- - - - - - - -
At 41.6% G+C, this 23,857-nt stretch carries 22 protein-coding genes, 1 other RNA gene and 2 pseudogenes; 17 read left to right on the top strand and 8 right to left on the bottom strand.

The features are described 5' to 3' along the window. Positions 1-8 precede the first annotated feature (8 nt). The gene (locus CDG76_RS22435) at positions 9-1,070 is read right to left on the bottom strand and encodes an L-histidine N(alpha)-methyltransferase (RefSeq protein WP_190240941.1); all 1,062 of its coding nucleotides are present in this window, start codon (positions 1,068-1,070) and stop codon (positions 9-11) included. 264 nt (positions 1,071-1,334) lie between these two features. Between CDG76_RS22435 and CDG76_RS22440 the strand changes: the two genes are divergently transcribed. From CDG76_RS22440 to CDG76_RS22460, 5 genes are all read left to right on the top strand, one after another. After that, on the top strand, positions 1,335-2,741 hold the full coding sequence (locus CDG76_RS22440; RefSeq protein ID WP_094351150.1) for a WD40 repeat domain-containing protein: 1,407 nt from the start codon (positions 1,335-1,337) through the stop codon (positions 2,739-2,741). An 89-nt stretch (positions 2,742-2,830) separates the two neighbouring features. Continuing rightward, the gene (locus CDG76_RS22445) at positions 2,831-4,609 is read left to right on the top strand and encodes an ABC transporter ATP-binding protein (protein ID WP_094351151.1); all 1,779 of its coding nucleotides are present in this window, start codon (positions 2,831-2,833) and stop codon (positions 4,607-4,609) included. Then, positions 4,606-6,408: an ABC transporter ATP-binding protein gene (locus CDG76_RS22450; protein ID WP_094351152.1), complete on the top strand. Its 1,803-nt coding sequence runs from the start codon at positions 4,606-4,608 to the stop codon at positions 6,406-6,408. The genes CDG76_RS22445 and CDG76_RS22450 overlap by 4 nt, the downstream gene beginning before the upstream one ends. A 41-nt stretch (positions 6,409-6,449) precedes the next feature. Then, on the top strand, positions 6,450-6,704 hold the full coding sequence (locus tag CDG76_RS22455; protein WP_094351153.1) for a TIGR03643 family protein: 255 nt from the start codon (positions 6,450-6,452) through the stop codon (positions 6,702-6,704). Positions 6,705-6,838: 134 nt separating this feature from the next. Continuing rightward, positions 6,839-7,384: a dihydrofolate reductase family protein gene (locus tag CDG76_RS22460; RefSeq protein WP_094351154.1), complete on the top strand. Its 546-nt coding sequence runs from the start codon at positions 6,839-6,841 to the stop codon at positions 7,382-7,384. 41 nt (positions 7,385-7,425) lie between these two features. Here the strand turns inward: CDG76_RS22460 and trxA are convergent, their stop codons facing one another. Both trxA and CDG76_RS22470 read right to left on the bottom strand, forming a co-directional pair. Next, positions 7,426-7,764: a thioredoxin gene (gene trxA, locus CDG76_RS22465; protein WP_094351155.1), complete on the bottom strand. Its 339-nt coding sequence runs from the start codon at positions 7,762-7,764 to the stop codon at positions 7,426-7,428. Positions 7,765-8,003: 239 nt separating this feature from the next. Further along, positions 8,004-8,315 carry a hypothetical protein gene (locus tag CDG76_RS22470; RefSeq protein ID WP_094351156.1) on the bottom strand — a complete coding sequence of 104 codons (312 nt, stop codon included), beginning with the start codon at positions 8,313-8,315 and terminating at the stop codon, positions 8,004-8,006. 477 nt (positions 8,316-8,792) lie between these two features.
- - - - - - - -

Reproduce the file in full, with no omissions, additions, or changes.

At 41.6% G+C, this 23,857-nt stretch carries 22 protein-coding genes, 1 other RNA gene and 2 pseudogenes; 17 read left to right on the top strand and 8 right to left on the bottom strand.

The features are described 5' to 3' along the window. Positions 1-8 precede the first annotated feature (8 nt). The gene (locus CDG76_RS22435) at positions 9-1,070 is read right to left on the bottom strand and encodes an L-histidine N(alpha)-methyltransferase (RefSeq protein WP_190240941.1); all 1,062 of its coding nucleotides are present in this window, start codon (positions 1,068-1,070) and stop codon (positions 9-11) included. 264 nt (positions 1,071-1,334) lie between these two features. Between CDG76_RS22435 and CDG76_RS22440 the strand changes: the two genes are divergently transcribed. From CDG76_RS22440 to CDG76_RS22460, 5 genes are all read left to right on the top strand, one after another. After that, on the top strand, positions 1,335-2,741 hold the full coding sequence (locus CDG76_RS22440; RefSeq protein ID WP_094351150.1) for a WD40 repeat domain-containing protein: 1,407 nt from the start codon (positions 1,335-1,337) through the stop codon (positions 2,739-2,741). An 89-nt stretch (positions 2,742-2,830) separates the two neighbouring features. Continuing rightward, the gene (locus CDG76_RS22445) at positions 2,831-4,609 is read left to right on the top strand and encodes an ABC transporter ATP-binding protein (protein ID WP_094351151.1); all 1,779 of its coding nucleotides are present in this window, start codon (positions 2,831-2,833) and stop codon (positions 4,607-4,609) included. Then, positions 4,606-6,408: an ABC transporter ATP-binding protein gene (locus CDG76_RS22450; protein ID WP_094351152.1), complete on the top strand. Its 1,803-nt coding sequence runs from the start codon at positions 4,606-4,608 to the stop codon at positions 6,406-6,408. The genes CDG76_RS22445 and CDG76_RS22450 overlap by 4 nt, the downstream gene beginning before the upstream one ends. A 41-nt stretch (positions 6,409-6,449) precedes the next feature. Then, on the top strand, positions 6,450-6,704 hold the full coding sequence (locus tag CDG76_RS22455; protein WP_094351153.1) for a TIGR03643 family protein: 255 nt from the start codon (positions 6,450-6,452) through the stop codon (positions 6,702-6,704). Positions 6,705-6,838: 134 nt separating this feature from the next. Continuing rightward, positions 6,839-7,384: a dihydrofolate reductase family protein gene (locus tag CDG76_RS22460; RefSeq protein WP_094351154.1), complete on the top strand. Its 546-nt coding sequence runs from the start codon at positions 6,839-6,841 to the stop codon at positions 7,382-7,384. 41 nt (positions 7,385-7,425) lie between these two features. Here the strand turns inward: CDG76_RS22460 and trxA are convergent, their stop codons facing one another. Both trxA and CDG76_RS22470 read right to left on the bottom strand, forming a co-directional pair. Next, positions 7,426-7,764: a thioredoxin gene (gene trxA, locus CDG76_RS22465; protein WP_094351155.1), complete on the bottom strand. Its 339-nt coding sequence runs from the start codon at positions 7,762-7,764 to the stop codon at positions 7,426-7,428. Positions 7,765-8,003: 239 nt separating this feature from the next. Further along, positions 8,004-8,315 carry a hypothetical protein gene (locus tag CDG76_RS22470; RefSeq protein ID WP_094351156.1) on the bottom strand — a complete coding sequence of 104 codons (312 nt, stop codon included), beginning with the start codon at positions 8,313-8,315 and terminating at the stop codon, positions 8,004-8,006. 477 nt (positions 8,316-8,792) lie between these two features.